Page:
FIt-PC2? Anyone used one of these?

From: Bret McHone 
------------------------------------------------------
I've been looking at a cheap(ish)/low power/low profile desktop to use 
for home and ran across this. Anyone ever used one of these?

http://www.fit-pc.com

They are really small with a tiny power footprint. Looks like it would 
be great for my home system.

-Bret

=============================================================== From: Nick Smith ------------------------------------------------------ That 2 nic one would make a sweet little firewall appliance.

=============================================================== From: Bret McHone ------------------------------------------------------ It's their power usage that surprised me. 6W at low CPU load That 2 nic one would make a sweet little firewall appliance.

=============================================================== From: Tom Wilson ------------------------------------------------------ The one with the dual ethernet would make a killer gateway. Sure would beat the clunky Athlon XP system I'm using. I wonder how well it would play with CentOS.

=============================================================== From: Rod-Lists ------------------------------------------------------ looks like iit has only been tried ubuntu 8. http://www.fit-pc2.com/wiki/index.php?title=Linux

=============================================================== From: Rod-Lists ------------------------------------------------------ They have their own install images. http://www.fit-pc2.com/download/ubuntu/releases/ ----- Original Message ----- From: "Rod-Lists" To: "CHUGALUG" Sent: Tuesday, February 22, 2011 4:11:29 PM GMT -05:00 US/Canada Eastern Subject: Re: [Chugalug] FIt-PC2? Anyone used one of these? looks like iit has only been tried ubuntu 8. http://www.fit-pc2.com/wiki/index.php?title=Linux

=============================================================== From: Tom Wilson ------------------------------------------------------ I'm allergic to Ubuntu.

=============================================================== From: "Alex Smith (K4RNT)" ------------------------------------------------------ Glad I'm not the only one. --=20 " ' With the first link, the chain is forged. The first speech censured, the first thought forbidden, the first freedom denied, chains us all irrevocably.' Those words were uttered by Judge Aaron Satie as wisdom and warning... The first time any man's freedom is trodden on we=E2=80=99re all damaged." - Jean-Luc Picard, quoting Judge Aar= on Satie, Star Trek: TNG episode "The Drumhead" - Alex Smith (K4RNT) - Sterling, Virginia USA

=============================================================== From: Chad Smith ------------------------------------------------------ So am I to understand that you're so anti-establishment that once Linux eve= n hints at going mainstream you ditch it? - Chad W Smith "I like a man who's middle name is W." - President George W. Bush - Februar= y 10, 2003 bit.ly/gwb-dubya On Tue, Feb 22, 2011 at 3:30 PM, Alex Smith (K4RNT) wrote:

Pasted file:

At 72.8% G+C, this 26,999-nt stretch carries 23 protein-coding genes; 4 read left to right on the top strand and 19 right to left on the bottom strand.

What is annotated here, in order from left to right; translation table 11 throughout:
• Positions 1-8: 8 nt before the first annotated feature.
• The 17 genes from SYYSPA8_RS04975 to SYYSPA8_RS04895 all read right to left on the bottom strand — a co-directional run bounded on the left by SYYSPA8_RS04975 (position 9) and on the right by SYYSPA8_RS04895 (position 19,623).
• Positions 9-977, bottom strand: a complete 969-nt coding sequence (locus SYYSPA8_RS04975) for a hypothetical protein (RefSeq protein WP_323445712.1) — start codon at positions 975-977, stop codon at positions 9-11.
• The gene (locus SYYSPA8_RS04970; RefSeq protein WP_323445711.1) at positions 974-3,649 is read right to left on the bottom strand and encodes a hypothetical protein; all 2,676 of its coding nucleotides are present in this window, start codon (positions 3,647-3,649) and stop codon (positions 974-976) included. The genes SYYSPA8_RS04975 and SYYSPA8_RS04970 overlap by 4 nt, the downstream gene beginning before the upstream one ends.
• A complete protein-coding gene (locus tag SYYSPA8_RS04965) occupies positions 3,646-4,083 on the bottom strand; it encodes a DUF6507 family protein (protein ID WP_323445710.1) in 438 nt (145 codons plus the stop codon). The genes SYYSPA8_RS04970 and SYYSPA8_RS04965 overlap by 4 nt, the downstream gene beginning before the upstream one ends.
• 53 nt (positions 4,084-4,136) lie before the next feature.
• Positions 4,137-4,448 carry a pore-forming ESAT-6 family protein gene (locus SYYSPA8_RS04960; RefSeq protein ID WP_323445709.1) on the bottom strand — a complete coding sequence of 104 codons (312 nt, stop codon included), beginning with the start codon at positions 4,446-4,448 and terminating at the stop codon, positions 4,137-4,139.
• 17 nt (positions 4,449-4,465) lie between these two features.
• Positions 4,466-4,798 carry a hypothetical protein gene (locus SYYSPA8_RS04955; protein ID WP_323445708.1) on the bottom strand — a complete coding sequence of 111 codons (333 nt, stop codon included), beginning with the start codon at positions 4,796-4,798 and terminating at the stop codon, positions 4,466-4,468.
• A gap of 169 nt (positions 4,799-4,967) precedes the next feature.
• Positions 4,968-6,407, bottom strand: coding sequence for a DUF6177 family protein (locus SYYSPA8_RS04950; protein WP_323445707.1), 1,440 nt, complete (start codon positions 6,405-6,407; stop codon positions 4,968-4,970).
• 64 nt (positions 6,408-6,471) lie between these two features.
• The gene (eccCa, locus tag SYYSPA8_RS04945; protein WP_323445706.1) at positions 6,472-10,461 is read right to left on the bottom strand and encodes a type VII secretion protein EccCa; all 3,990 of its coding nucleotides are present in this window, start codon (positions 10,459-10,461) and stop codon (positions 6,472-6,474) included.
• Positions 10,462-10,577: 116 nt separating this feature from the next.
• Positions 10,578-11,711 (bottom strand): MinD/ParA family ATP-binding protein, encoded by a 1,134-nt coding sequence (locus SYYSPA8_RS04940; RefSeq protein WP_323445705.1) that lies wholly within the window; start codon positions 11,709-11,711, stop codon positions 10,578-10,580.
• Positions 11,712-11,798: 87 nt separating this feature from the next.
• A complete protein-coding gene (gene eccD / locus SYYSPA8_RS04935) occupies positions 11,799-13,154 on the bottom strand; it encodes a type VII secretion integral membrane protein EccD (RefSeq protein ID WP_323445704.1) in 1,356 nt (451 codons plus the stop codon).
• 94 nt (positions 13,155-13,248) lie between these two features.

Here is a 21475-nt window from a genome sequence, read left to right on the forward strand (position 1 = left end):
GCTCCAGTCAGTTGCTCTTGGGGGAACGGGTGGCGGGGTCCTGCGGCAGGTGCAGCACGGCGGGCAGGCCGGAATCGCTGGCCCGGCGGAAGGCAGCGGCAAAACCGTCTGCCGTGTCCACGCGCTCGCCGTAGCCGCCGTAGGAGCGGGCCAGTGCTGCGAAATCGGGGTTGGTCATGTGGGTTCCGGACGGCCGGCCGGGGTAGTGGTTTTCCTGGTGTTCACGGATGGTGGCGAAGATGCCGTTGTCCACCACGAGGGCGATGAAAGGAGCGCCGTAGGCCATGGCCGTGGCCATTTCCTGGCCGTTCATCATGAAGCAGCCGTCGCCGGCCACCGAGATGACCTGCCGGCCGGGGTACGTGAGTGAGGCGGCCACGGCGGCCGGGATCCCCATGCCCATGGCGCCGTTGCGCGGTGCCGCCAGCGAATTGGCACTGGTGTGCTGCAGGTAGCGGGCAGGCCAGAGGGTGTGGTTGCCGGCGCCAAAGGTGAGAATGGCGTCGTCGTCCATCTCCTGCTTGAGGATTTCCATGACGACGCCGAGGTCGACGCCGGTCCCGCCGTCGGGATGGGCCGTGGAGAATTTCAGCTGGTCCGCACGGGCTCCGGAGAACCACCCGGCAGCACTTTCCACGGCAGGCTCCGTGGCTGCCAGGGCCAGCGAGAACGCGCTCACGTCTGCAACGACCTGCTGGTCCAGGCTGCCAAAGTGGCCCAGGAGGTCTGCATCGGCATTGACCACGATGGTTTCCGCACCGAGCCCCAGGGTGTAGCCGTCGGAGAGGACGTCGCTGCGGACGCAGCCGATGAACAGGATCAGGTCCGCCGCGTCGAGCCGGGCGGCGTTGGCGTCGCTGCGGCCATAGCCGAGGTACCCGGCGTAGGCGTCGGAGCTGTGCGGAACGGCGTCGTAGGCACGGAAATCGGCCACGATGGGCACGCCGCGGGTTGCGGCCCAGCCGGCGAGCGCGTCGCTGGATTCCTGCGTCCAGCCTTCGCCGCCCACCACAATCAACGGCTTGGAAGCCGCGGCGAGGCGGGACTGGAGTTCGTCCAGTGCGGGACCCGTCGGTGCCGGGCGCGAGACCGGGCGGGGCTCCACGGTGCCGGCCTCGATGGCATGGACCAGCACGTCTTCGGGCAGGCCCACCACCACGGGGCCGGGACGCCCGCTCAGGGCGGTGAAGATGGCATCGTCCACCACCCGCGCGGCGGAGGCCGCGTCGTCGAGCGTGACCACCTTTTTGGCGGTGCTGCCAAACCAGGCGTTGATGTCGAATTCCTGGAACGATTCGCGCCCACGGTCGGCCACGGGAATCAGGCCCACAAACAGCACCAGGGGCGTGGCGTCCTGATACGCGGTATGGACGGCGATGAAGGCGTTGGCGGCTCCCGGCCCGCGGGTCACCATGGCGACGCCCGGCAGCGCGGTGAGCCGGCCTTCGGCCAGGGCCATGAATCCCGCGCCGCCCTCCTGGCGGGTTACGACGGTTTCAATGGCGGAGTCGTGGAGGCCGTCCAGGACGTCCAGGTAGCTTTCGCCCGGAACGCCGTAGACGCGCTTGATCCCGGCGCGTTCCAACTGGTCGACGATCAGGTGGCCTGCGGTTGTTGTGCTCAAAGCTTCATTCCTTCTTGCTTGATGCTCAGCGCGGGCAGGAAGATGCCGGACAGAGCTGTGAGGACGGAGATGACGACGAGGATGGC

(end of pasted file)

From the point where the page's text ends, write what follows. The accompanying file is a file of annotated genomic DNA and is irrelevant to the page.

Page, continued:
=============================================================== From: "Alex Smith (K4RNT)" ------------------------------------------------------ Is RHEL not mainstream? ven --=20 " ' With the first link, the chain is forged. The first speech censured, the first thought forbidden, the first freedom denied, chains us all irrevocably.' Those words were uttered by Judge Aaron Satie as wisdom and warning... The first time any man's freedom is trodden on we=E2=80=99re all damaged." - Jean-Luc Picard, quoting Judge Aar= on Satie, Star Trek: TNG episode "The Drumhead" - Alex Smith (K4RNT) - Sterling, Virginia USA

=============================================================== From: Tom Wilson ------------------------------------------------------ You beat me to it, Alex. And Chad, I simply do not like Debian-based distros. Never have.

=============================================================== From: Cameron Kilgore ------------------------------------------------------ Haters gonna hate -Cameron Sent via an Android phone You beat me to it, Alex. And Chad, I simply do not like Debian-based distros. Never have.

=============================================================== From: Tom Wilson ------------------------------------------------------ Wonderful. RPM-based distros are now a hate crime.

=============================================================== From: Cameron Kilgore ------------------------------------------------------ No hate for RPM, yum OTOH -Cameron Sent via an Android phone Wonderful. RPM-based distros are now a hate crime.

=============================================================== From: Dave Brockman ------------------------------------------------------ -----BEGIN PGP SIGNED MESSAGE----- Hash: SHA1 RPM has, in the past, led me to contemplate acts of heinous violence against electronic equipment.... ~13 years ago in a previous life, at a previous employer, it was a running joke how long (short) it took to break RPM on a brand new install. I've heard it's better these days, I just don't have a lot of RHEL/SLES to manage these days. Regards, dtb -----BEGIN PGP SIGNATURE----- Version: GnuPG v1.4.10 (MingW32) Comment: Using GnuPG with Mozilla - http://enigmail.mozdev.org/ iEYEARECAAYFAk1kS+UACgkQABP1RO+tr2R/wQCgv4VeBRC9XBSAPJ3xEtWvSJ7q OtsAoKjn7bMIVTyuWDoCnqYP63rduvq7 =E8ff -----END PGP SIGNATURE-----